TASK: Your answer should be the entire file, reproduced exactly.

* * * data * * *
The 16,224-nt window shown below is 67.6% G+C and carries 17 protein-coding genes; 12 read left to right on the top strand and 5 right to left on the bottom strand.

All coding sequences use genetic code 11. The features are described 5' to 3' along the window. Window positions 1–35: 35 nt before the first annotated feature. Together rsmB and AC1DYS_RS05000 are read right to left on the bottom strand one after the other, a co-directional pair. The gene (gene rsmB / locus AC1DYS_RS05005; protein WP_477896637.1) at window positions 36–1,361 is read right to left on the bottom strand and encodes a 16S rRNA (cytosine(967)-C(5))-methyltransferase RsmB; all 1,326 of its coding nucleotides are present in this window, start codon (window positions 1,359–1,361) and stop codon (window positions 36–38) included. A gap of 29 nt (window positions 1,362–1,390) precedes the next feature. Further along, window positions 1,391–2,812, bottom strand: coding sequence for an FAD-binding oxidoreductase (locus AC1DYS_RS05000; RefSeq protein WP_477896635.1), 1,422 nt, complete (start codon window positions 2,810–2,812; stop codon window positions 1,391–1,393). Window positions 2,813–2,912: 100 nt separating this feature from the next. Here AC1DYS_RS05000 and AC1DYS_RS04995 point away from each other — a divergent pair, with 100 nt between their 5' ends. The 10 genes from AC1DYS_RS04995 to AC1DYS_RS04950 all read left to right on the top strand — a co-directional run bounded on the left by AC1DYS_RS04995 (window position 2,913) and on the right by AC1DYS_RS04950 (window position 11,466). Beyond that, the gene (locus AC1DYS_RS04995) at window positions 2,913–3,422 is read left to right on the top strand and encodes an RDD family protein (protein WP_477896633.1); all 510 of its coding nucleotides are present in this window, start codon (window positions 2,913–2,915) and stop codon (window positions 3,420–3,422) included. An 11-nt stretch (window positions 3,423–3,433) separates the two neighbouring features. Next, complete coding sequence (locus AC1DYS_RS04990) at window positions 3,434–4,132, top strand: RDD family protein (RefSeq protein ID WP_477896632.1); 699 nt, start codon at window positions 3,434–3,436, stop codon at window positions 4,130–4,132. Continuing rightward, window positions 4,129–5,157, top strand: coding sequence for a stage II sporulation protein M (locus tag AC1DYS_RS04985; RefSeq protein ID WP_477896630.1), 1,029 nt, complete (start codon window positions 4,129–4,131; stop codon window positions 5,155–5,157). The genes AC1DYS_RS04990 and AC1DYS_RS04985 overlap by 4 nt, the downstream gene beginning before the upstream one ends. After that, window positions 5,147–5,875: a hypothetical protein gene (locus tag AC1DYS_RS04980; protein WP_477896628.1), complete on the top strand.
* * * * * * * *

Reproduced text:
The 16,224-nt window shown below is 67.6% G+C and carries 17 protein-coding genes; 12 read left to right on the top strand and 5 right to left on the bottom strand.

All coding sequences use genetic code 11. The features are described 5' to 3' along the window. Window positions 1–35: 35 nt before the first annotated feature. Together rsmB and AC1DYS_RS05000 are read right to left on the bottom strand one after the other, a co-directional pair. The gene (gene rsmB / locus AC1DYS_RS05005; protein WP_477896637.1) at window positions 36–1,361 is read right to left on the bottom strand and encodes a 16S rRNA (cytosine(967)-C(5))-methyltransferase RsmB; all 1,326 of its coding nucleotides are present in this window, start codon (window positions 1,359–1,361) and stop codon (window positions 36–38) included. A gap of 29 nt (window positions 1,362–1,390) precedes the next feature. Further along, window positions 1,391–2,812, bottom strand: coding sequence for an FAD-binding oxidoreductase (locus AC1DYS_RS05000; RefSeq protein WP_477896635.1), 1,422 nt, complete (start codon window positions 2,810–2,812; stop codon window positions 1,391–1,393). Window positions 2,813–2,912: 100 nt separating this feature from the next. Here AC1DYS_RS05000 and AC1DYS_RS04995 point away from each other — a divergent pair, with 100 nt between their 5' ends. The 10 genes from AC1DYS_RS04995 to AC1DYS_RS04950 all read left to right on the top strand — a co-directional run bounded on the left by AC1DYS_RS04995 (window position 2,913) and on the right by AC1DYS_RS04950 (window position 11,466). Beyond that, the gene (locus AC1DYS_RS04995) at window positions 2,913–3,422 is read left to right on the top strand and encodes an RDD family protein (protein WP_477896633.1); all 510 of its coding nucleotides are present in this window, start codon (window positions 2,913–2,915) and stop codon (window positions 3,420–3,422) included. An 11-nt stretch (window positions 3,423–3,433) separates the two neighbouring features. Next, complete coding sequence (locus AC1DYS_RS04990) at window positions 3,434–4,132, top strand: RDD family protein (RefSeq protein ID WP_477896632.1); 699 nt, start codon at window positions 3,434–3,436, stop codon at window positions 4,130–4,132. Continuing rightward, window positions 4,129–5,157, top strand: coding sequence for a stage II sporulation protein M (locus tag AC1DYS_RS04985; RefSeq protein ID WP_477896630.1), 1,029 nt, complete (start codon window positions 4,129–4,131; stop codon window positions 5,155–5,157). The genes AC1DYS_RS04990 and AC1DYS_RS04985 overlap by 4 nt, the downstream gene beginning before the upstream one ends. After that, window positions 5,147–5,875: a hypothetical protein gene (locus tag AC1DYS_RS04980; protein WP_477896628.1), complete on the top strand.